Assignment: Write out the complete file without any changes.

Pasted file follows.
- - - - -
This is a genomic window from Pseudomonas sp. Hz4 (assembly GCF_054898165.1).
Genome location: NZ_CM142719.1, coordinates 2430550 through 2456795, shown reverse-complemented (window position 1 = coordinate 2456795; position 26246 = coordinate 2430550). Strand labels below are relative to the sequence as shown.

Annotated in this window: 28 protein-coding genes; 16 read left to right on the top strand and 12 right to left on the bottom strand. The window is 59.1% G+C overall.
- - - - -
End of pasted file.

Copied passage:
This is a genomic window from Pseudomonas sp. Hz4 (assembly GCF_054898165.1).
Genome location: NZ_CM142719.1, coordinates 2430550 through 2456795, shown reverse-complemented (window position 1 = coordinate 2456795; position 26246 = coordinate 2430550). Strand labels below are relative to the sequence as shown.

Annotated in this window: 28 protein-coding genes; 16 read left to right on the top strand and 12 right to left on the bottom strand. The window is 59.1% G+C overall.